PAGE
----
In science, a single question can ignite gamechanging discoveries. For British-born Canadian neuroscientist and Google executive Geoffrey Hinton, that pivotal moment came in the 1960s, when as a high-school student he was contemplating three-dimensional holograms. Known today as a “godfather of deep learning,” Hinton drew connections between the human brain and holographic images. Unlike photographs, which capture only the face of an object, holograms capture every point around that object and reflect it back to create three dimensions.
Hinton saw similarities with the way the brain stored memory. Rather than capturing memories at only one juncture, a complex network of neurons spreads memory throughout, in a brain-wide process. Those many decades ago, questioning whether we could mimic the function of the brain gave rise to what today is commonly accepted as machine learning. This triggered exponential growth in the rate of new discoveries – from deep space exploration to nanotech, to new drug formulations and automated, intelligent environments.
Hinton went on to study neural networks at Cambridge and the University of Edinburgh, and later taught at the University of Toronto, where he is Chief Scientific Advisor (and cofounder) of the Vector Institute for Artificial Intelligence. In 2013, Google acquired Hinton’s neural networks startup, DNNresearch, and he joined Google as a vice president and engineering fellow, where Hinton manages Brain Team Toronto, a new division of the Google Brain Team.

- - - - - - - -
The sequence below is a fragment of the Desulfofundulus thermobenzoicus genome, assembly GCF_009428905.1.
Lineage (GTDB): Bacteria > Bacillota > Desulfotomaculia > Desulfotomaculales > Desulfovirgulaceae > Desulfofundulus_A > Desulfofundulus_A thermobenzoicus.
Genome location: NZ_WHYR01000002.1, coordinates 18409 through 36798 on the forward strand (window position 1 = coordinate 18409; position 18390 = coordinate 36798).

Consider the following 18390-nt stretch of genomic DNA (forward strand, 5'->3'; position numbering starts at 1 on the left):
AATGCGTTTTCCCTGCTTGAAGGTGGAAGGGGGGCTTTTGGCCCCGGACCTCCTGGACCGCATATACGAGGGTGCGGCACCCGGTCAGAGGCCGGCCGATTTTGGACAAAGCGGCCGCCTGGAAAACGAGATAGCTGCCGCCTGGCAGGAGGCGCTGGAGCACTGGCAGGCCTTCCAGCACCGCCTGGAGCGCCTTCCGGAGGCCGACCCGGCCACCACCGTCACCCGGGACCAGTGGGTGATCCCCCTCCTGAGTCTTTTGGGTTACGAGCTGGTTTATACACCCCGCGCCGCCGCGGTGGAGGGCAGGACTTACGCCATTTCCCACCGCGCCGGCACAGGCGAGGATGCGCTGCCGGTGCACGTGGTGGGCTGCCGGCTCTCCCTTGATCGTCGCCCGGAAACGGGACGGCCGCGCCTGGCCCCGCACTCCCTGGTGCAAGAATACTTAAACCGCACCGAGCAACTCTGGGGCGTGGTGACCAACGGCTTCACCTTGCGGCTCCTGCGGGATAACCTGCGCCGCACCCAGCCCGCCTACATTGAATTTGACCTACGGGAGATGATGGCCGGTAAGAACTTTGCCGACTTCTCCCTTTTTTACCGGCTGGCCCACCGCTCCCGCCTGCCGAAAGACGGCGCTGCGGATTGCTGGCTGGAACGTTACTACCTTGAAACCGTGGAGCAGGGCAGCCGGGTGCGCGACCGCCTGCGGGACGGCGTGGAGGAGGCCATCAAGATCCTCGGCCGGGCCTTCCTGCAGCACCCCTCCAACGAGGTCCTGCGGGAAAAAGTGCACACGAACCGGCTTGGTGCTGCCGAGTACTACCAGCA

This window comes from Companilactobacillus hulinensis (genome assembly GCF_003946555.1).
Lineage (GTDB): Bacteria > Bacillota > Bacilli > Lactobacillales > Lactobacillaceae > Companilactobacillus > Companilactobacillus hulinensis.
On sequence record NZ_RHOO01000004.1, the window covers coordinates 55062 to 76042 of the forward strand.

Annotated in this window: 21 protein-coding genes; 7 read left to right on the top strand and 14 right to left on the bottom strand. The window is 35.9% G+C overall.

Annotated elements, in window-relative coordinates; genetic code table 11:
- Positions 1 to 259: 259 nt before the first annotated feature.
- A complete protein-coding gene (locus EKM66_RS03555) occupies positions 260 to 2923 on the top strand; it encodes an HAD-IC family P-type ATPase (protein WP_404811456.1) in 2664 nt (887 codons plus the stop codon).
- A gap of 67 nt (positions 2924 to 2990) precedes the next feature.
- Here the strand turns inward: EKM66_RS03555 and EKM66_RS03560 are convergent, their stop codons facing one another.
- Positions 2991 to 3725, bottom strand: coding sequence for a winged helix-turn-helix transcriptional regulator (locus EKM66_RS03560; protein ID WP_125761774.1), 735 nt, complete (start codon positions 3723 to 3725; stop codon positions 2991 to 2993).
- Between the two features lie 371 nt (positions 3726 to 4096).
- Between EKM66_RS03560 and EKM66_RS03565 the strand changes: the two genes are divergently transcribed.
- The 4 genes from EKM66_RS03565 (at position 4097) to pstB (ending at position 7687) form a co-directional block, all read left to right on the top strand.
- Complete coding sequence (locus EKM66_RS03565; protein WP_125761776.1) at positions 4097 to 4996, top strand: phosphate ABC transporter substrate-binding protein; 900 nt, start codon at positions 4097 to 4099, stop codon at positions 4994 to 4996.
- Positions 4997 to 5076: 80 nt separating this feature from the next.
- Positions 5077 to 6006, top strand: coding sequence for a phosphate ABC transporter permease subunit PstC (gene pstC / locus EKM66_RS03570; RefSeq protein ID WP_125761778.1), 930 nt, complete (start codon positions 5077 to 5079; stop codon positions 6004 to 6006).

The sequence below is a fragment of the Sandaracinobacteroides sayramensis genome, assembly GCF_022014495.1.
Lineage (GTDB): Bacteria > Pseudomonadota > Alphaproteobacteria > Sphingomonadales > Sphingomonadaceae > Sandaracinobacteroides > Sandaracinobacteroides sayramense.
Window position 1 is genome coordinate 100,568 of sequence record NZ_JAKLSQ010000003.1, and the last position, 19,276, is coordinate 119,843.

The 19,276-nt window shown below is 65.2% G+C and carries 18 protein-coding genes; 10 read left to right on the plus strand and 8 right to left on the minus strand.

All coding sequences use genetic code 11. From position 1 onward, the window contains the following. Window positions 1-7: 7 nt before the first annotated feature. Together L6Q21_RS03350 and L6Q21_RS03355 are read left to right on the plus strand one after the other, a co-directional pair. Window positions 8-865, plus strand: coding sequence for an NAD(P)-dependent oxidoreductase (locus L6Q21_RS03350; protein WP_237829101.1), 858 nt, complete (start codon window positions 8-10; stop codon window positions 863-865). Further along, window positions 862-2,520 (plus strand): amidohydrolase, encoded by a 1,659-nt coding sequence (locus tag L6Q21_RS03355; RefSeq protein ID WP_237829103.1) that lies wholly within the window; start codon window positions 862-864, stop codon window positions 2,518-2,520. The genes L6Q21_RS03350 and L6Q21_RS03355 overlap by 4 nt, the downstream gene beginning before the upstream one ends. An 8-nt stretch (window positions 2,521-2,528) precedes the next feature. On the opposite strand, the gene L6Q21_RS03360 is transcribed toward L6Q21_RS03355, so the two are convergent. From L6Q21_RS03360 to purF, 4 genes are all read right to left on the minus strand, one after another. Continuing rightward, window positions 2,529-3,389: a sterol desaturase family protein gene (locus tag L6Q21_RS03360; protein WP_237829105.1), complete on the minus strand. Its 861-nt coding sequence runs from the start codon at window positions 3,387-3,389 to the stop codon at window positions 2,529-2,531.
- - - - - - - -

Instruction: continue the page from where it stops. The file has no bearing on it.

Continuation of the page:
For Hinton, it’s all about connections. He explains, “About 60 years ago, at the beginning of AI, there were two ideas about how you make intelligent systems. There was a logic system idea, in which you process streams of symbols using rules of inference, and there was the biologically inspired idea that you try to mimic a big network of brain cells and learn the strengths of the connections.”
At the beginning of this century, with more and more computer power and data, suddenly systems that learned things, as opposed to systems that you programmed, became more effective. And that’s what has happened in the last 10 years.”Geoffrey Hinton
He says that for a long time, the neural net paradigm based on mimicking the brain didn’t work very well. Scientists were unsure why. “In the end, it didn’t work very well because we hadn’t gotten enough data and computer power,” he explains, adding, “At the beginning of this century, with more and more computer power and data, suddenly systems that learned things, as opposed to systems that you programmed, became more effective. And that’s what has happened in the last 10 years. We’ve seen them become better at speech recognition, much better at recognizing things in images, much better at machine translation.”
Hinton was one of the researchers who introduced the backpropagation algorithm, and the first to use backpropagation for learning word embeddings. His other contributions to neural network research include Boltzmann machines, distributed representations, time-delay neural nets, mixtures of experts, variational learning, products of experts and deep belief nets. Hinton’s research group in Toronto made major breakthroughs in deep learning that revolutionized speech recognition and object classification.
Hinton is optimistic about the impact of deep learning on the future. “For example, to save the planet, we must make solar panels more efficient and, to do that, we need nanotechnology. Deep learning is now being applied to predict the properties of materials, so I think it may have a big impact there. If you can make solar panels 10 percent more efficient, that will have a huge effect.
“I think it is inevitable that driverless cars will come and they will save a lot of lives. There may be a transition in how we view transport. They will be socially owned and highly coordinated, so you can get a lot of them travelling very closely together, very fast, without problems.”
And to think, it all began with a simple question: What if machines could learn?